Bergstrom AFB occupies most of the upland recharge area to an alluvial aquifer that is separated from the deeper Edwards aquifer by a clay stratum, known as the Taylor marl. Discharges from Bergstrom flow via the South Fork Drainage Ditch into Onion Creek, or settle into the aquifer. Onion Creek, a high-quality aquatic life water supply (under Texas Water Commission standards) and a recreation area, receives approximately 70% of Bergstrom's runoff. In addition to petroleum hydrocarbons, the Radian study detected lead (known to cause mental impairment in children) and selenium, (linked to brain damage) in the creek's surface water and sediment.
An estimated 650-900 gallons per month of jet fuel apparently drained into this ditch prior to 1982. Though the Lower Colorado River Authority staff have been testing Onion Creek water since 1982 and state they have found nothing alarming, Radian evidence suggests that problems remain.
Pockets Full of Oil
One of the central threats to groundwater quality is Bergstrom's elaborate system of 74 underground storage tanks and the 25 above ground with a petroleum fuel capacity of 3 million gallons. The Texas Water Commission regulates the underground tanks, and Bergstrom oversees the raised tanks. In addition there is a 6,000 gallon underground tank that collects rinse water from paint stripping, considered a hazardous waste due to the heavy metals contained in it and the solvents used in the stripping process.
Radian tests showed high concentrations of total petroleum hydrocarbons in soil and ground water in a number of different sites. Where detected, rates ranged from over 500 parts per million to 6,200 parts per million. The City of Austin calls for remedial action when total petroleum hydrocarbons are greater than 100 parts per million.
Charles Finch, Texas Water Commission's field inspector for the last three years notes, "Those numbers are high, but Bergstrom is getting better. Compared to the number of underground tank violations they had in the last three years they have cleaned up their act considerably."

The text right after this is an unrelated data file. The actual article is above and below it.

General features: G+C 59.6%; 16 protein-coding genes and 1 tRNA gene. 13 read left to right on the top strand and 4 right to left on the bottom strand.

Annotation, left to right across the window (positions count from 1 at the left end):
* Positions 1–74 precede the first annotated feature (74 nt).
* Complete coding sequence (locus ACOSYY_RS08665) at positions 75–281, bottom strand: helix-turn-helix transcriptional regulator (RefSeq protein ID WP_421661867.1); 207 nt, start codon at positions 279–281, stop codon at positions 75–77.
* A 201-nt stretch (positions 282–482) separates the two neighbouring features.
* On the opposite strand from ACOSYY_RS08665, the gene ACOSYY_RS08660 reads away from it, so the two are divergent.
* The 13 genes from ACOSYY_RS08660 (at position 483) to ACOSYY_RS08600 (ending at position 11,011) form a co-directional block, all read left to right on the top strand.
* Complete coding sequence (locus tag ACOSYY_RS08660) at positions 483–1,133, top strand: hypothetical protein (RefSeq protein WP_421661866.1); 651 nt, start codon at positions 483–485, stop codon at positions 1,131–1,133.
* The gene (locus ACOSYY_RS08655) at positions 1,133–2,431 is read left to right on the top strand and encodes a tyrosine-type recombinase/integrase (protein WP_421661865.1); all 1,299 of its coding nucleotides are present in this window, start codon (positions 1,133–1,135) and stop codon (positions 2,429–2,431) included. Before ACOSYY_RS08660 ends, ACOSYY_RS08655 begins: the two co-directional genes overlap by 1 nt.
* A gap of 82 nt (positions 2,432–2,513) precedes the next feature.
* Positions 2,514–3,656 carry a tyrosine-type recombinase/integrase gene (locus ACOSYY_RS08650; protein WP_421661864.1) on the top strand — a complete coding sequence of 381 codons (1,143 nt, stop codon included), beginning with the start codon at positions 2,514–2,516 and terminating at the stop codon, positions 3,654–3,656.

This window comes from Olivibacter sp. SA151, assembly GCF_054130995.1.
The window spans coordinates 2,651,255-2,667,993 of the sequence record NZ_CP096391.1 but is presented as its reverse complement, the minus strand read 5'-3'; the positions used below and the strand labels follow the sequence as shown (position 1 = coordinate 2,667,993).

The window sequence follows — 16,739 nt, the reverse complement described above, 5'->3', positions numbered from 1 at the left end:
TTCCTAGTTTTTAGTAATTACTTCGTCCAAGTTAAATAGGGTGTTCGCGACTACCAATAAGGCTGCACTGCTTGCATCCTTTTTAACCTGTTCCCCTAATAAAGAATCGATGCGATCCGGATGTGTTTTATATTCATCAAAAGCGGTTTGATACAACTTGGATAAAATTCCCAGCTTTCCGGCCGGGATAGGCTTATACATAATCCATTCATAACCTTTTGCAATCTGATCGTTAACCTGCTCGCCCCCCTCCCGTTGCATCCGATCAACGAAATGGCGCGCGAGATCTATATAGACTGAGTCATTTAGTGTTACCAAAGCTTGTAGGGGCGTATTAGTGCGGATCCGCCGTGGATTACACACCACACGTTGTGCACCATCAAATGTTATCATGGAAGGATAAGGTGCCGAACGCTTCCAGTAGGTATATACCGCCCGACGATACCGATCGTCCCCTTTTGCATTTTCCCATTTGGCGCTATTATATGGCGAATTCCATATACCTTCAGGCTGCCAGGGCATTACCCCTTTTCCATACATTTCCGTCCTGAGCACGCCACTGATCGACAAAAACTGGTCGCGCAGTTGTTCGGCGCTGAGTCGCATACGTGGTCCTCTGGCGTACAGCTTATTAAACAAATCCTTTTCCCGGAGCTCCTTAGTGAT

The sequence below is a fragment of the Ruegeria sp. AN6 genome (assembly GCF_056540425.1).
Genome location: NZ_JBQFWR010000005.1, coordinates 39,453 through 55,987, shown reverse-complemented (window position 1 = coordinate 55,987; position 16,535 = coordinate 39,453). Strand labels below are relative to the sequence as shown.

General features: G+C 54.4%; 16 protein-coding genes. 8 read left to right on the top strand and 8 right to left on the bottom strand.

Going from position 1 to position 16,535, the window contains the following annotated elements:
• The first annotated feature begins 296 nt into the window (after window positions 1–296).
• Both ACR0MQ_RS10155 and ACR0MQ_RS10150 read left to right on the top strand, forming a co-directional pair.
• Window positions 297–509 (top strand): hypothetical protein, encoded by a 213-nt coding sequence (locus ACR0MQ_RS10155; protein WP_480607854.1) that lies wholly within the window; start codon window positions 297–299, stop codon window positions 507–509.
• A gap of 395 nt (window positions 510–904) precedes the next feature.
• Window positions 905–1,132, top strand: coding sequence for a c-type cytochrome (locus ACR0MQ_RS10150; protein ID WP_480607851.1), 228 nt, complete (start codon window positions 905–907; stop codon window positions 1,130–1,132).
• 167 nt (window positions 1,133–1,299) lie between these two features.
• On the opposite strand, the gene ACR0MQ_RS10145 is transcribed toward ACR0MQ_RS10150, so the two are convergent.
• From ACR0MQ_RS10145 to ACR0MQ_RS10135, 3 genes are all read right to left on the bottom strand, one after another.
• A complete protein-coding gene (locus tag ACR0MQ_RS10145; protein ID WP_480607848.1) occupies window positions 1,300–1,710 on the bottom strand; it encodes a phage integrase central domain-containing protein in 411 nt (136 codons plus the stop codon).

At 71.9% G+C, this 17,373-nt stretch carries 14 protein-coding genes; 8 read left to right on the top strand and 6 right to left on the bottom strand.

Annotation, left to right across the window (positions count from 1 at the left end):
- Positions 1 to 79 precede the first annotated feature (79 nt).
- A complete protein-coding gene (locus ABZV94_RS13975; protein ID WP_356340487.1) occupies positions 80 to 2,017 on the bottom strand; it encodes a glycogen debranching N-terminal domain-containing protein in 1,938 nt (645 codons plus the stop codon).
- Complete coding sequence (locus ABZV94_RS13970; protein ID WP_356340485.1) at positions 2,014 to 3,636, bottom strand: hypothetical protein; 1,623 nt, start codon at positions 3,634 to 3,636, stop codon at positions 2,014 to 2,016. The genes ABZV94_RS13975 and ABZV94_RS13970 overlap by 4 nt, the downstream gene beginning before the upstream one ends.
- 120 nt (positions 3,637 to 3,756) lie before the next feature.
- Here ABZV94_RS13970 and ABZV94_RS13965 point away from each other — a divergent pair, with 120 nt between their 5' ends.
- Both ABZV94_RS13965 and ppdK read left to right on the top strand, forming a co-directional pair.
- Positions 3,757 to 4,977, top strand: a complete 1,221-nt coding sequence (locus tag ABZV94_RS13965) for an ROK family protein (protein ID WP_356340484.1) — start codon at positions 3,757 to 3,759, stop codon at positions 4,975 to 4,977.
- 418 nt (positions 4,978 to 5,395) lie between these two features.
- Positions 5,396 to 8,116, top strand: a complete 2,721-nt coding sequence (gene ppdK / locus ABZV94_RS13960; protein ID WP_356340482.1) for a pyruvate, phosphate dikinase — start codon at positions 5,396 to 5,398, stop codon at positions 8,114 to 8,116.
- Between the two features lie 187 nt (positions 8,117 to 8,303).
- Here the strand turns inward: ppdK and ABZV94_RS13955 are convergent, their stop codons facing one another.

Texas Water Commission documents of 1990 show that past violations included negligent handling of their hazardous wastes, keeping unmarked drums of unidentified pesticides and explosive wastes for long periods, maintaining storage vaults without linings, etc. At one point, the base sent 35 hazardous rinse water shipments to Texas Industries, Inc. to be used as slurry in cement.
Now, technicians in Bergstrom's restoration program have narrowed their hazardous sites down to 5, excluding the South Fork Drainage Ditch and the evaporation pesticide pit from rehabilitation, according to the Walker, Haydell and Associates report. As already noted, the field inspection documents claiming them clean were not available to the public, and in fact the city admits that no one has really established the permanent environmental impact of these many years of solvent and fuel spills. Although the Walker is conducting further tests through well monitoring and soil samples, "the magnitude of effects on fauna, flora, and water quality where the aquifer discharges is unknown," the Walker report states.
The Airport Developmental Director's office reports that the city staff is currently creating a master plan (yet another in a time-honored Austin tradition) for Bergstrom's reuse as a city facility/airport. The city hopes that the base will be closed by 1993. However, according to staff, the master plan may or may not require the city to oversee environmental protection and renewal of the sites. The master plan will take 15-18 months to complete, and by next fall it will come before the City Council. If Austinites want to ensure that the cleanup abides by Austin water standards, then concerns about toxics must be pressed before any Council decision.
As Austinites make clear to City Council their commitment to water quality in the western hills, they must now decide whether to also fight for the quality of Onion Creek and its surrounding area. As the base closes, Del Valle will find itself much closer to Austin than before, and the Onion Creek area will be a prime target for development. New residents and old need clean water and safe recreational areas. Come to the meeting and ask the questions that will enable Austin to use this new facility safely and well.